Potential Impacts of Future Extreme Precipitation Changes on Flood Engineering Design across the Contiguous United States


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Created: Oct 27, 2021 at 11:49 p.m.
Last updated: Mar 30, 2022 at 7:11 p.m.
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Content types: Multidimensional Content 
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Abstract

The intensification of extreme precipitation in a warming climate is expected to increase flood risk. In order to support flood resilience efforts, it is important to anticipate and quantify potential changes in design standards under future climate conditions. This study assessed how extreme precipitation is expected to change over the 21st century in relation to current National Oceanic and Atmospheric Administration (NOAA) Atlas 14 design standards over the contiguous United States (CONUS). We used the Community Earth System Model Version 2 large ensemble (CESM2-LE) simulations from the Coupled Model Intercomparison Project Phase 6 and incorporated future changes into flood engineering design standard with a spatially distributed quantile delta mapping method. Relative changes in extreme daily precipitation were computed for multiple average recurrence intervals (ARIs) up to 100-yr and different planning horizons (2020, 2040, 2060, 2080, and 2100). The results indicated an intensification of extreme precipitation by approximately 10-40% in northern regions and 20-80% in southern regions by 2100. The current 100-yr ARI with 24-hour duration from NOAA Atlas 14 is projected to become the 50-yr ARI in the Northern Great Plains, less than the 25-yr ARI in Southwest areas, and approximately the 25-yr ARI in the other regions by 2100. While a nationwide consensus is still needed, this work presents a possible methodology for incorporating climate uncertainty in engineering design. A comparison across major metropolitan areas also illustrates regional variability in projected changes relative to NOAA Atlas 14, suggesting a need for varied local-scale responses.

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Resource Level Coverage

Spatial

Coordinate System/Geographic Projection:
WGS 84 EPSG:4326
Coordinate Units:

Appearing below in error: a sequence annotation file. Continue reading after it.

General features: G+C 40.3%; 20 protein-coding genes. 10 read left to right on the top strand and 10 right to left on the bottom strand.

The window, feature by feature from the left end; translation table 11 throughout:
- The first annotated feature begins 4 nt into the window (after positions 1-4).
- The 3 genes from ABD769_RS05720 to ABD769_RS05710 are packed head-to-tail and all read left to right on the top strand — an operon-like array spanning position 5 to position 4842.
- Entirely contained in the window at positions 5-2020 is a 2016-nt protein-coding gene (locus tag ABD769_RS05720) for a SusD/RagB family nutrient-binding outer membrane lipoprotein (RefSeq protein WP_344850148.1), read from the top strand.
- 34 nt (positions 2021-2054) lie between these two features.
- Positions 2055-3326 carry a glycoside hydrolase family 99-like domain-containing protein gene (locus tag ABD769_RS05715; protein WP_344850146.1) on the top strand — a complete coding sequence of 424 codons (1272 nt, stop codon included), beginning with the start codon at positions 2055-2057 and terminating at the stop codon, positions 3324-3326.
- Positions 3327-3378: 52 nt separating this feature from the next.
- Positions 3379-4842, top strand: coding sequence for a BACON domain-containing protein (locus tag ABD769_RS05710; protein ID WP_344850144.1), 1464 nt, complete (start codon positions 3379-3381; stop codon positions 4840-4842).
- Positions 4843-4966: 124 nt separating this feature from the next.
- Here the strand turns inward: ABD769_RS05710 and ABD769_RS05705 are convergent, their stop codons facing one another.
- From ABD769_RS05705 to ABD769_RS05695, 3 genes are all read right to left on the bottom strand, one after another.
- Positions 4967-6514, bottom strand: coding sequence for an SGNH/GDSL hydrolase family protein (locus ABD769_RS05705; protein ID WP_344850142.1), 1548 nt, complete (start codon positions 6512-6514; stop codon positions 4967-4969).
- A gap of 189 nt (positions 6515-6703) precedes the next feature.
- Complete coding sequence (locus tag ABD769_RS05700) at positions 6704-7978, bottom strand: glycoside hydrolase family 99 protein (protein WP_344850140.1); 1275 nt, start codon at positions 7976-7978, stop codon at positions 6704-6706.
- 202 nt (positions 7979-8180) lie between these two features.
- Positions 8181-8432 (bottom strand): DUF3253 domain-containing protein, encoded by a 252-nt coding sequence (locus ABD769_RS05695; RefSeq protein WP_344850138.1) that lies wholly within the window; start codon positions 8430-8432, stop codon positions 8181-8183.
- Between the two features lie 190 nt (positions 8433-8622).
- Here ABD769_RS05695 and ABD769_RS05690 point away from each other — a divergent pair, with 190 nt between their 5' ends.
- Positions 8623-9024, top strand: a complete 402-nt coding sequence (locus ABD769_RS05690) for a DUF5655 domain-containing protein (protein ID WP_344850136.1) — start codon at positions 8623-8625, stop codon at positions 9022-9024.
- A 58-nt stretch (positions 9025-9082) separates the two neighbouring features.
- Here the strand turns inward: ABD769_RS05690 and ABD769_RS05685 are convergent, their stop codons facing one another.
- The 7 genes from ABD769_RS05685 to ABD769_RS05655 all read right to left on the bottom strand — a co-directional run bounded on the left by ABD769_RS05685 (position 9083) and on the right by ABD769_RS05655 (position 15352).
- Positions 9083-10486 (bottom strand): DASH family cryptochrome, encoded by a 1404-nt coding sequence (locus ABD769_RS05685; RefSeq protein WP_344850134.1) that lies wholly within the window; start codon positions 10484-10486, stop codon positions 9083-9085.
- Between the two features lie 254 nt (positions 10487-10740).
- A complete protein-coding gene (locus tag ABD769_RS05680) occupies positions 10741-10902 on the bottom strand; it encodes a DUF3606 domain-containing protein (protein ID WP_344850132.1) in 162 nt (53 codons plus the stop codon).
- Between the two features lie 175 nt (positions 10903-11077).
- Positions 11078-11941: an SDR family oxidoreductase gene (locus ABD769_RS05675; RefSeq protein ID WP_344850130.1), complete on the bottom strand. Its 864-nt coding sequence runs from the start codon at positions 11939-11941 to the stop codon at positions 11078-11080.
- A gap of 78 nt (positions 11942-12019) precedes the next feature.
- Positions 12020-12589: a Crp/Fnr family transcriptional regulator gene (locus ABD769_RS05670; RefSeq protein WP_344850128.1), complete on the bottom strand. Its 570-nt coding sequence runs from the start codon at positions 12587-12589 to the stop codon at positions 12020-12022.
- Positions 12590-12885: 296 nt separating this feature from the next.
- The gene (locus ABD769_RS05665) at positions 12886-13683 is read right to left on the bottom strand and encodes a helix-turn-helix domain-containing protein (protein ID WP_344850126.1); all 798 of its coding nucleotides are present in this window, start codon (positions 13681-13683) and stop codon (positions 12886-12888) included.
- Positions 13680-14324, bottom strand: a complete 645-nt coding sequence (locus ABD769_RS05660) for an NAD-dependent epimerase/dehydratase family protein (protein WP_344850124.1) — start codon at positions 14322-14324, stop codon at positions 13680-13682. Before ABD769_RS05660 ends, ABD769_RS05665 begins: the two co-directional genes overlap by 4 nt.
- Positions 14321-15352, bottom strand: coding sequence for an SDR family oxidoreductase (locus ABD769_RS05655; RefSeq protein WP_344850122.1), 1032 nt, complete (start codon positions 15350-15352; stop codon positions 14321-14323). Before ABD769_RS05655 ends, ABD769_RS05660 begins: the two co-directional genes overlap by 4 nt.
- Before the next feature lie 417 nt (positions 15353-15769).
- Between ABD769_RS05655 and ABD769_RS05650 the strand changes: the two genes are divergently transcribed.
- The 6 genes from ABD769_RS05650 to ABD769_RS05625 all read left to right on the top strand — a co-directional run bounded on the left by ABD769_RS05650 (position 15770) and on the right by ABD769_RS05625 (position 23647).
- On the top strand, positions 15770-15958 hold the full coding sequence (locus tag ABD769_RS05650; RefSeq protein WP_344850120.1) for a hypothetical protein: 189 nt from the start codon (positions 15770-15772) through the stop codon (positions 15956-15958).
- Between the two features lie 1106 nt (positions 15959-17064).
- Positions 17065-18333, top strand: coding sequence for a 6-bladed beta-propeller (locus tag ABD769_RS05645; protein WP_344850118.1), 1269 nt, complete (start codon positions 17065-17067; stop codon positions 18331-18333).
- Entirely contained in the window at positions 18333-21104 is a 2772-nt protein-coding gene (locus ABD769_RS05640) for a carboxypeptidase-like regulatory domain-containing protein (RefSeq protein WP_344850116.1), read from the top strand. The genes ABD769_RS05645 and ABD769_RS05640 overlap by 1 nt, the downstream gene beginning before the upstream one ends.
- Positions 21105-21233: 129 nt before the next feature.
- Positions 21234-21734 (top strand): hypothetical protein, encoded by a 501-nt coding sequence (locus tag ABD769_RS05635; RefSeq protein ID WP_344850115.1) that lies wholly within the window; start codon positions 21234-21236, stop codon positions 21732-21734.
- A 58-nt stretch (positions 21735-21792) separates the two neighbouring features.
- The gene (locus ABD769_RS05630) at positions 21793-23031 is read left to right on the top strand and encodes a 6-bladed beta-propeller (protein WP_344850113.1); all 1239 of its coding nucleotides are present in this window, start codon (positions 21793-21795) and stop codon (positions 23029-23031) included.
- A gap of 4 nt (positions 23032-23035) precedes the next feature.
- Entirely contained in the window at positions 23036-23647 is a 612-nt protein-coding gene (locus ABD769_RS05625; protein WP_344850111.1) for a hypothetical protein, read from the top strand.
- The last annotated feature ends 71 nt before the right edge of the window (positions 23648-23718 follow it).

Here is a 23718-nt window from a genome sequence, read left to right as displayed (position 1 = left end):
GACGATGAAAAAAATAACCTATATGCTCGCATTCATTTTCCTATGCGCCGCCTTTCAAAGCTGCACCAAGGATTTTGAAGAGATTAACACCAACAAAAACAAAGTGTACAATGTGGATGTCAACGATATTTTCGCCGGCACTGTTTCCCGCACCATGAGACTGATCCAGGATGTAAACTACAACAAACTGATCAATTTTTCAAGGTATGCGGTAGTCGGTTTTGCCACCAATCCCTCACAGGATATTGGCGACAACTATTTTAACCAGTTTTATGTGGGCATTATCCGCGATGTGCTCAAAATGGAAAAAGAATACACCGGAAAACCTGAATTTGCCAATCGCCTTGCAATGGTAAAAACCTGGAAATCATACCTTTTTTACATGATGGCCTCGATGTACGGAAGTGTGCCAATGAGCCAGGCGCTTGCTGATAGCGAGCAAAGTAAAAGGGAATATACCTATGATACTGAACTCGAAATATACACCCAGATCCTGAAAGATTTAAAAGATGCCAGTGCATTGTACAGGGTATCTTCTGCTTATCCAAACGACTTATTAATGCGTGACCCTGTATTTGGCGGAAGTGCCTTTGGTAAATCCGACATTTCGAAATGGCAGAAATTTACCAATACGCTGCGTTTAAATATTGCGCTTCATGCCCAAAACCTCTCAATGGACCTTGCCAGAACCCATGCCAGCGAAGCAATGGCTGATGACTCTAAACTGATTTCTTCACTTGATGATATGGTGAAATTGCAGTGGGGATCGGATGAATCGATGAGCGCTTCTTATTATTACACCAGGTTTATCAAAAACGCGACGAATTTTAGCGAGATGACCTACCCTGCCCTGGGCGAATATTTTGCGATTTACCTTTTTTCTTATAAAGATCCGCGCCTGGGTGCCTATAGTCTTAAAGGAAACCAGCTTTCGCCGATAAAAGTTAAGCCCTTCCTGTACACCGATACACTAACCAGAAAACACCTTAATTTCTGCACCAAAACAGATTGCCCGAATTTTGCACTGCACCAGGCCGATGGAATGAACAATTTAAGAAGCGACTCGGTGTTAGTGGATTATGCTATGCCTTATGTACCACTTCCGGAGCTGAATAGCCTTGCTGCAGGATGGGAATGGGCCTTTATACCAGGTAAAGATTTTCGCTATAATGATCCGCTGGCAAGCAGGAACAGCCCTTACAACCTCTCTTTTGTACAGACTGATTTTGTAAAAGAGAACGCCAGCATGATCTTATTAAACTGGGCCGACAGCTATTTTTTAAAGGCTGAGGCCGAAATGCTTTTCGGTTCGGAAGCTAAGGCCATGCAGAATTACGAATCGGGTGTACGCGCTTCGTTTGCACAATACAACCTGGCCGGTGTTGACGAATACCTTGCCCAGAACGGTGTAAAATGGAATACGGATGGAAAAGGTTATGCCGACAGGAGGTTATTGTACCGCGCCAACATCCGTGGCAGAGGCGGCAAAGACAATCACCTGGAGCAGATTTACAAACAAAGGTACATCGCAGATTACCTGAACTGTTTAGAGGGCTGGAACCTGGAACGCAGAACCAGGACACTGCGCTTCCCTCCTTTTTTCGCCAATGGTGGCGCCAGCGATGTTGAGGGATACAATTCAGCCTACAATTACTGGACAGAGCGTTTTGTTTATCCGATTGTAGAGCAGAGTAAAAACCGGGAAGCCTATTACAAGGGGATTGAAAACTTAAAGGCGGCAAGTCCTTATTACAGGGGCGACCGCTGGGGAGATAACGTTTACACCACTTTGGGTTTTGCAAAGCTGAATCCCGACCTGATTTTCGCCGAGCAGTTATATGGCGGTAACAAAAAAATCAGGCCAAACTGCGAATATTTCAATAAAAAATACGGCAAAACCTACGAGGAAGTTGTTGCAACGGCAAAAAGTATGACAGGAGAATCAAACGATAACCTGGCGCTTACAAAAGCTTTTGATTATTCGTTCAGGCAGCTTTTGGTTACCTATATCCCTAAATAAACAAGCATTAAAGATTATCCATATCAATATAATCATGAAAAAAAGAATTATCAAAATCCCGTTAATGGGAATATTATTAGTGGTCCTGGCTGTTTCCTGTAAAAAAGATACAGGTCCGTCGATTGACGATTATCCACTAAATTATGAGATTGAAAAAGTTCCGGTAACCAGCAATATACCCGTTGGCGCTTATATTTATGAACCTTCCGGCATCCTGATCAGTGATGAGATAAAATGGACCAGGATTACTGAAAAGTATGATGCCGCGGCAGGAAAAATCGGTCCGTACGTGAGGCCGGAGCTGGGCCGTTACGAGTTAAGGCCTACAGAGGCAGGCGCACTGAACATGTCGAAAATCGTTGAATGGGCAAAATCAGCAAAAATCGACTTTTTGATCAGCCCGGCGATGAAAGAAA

Decimal degrees
Place/Area Name:
Contiguous United States
North Latitude
49.4764°
East Longitude
-67.5000°
South Latitude
24.9738°
West Longitude
-125.0000°

Temporal

Start Date:
End Date:

Content

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The following web services are available for data contained in this resource. Geospatial Feature and Raster data are made available via Open Geospatial Consortium Web Services. The provided links can be copied and pasted into GIS software to access these data. Multidimensional NetCDF data are made available via a THREDDS Data Server using remote data access protocols such as OPeNDAP. Other data services may be made available in the future to support additional data types.

Related Resources

The content of this resource is derived from https://www.cesm.ucar.edu/projects/community-projects/LENS2/
This resource is described by https://doi.org/10.1029/2021WR031432
The content of this resource is derived from https://esd.copernicus.org/articles/12/1393/2021/
This resource is referenced by https://doi.org/10.1029/2021WR031432
This resource is required by https://github.com/gcoelho2/precip_change

How to Cite

Coelho, G. d. A. (2022). Potential Impacts of Future Extreme Precipitation Changes on Flood Engineering Design across the Contiguous United States, HydroShare, http://www.hydroshare.org/resource/43284961edd6472b9f7735a2e9ef3d31

This resource is shared under the Creative Commons Attribution-NoCommercial-ShareAlike CC BY-NC-SA.

http://creativecommons.org/licenses/by-nc-sa/4.0/
CC-BY-NC-SA

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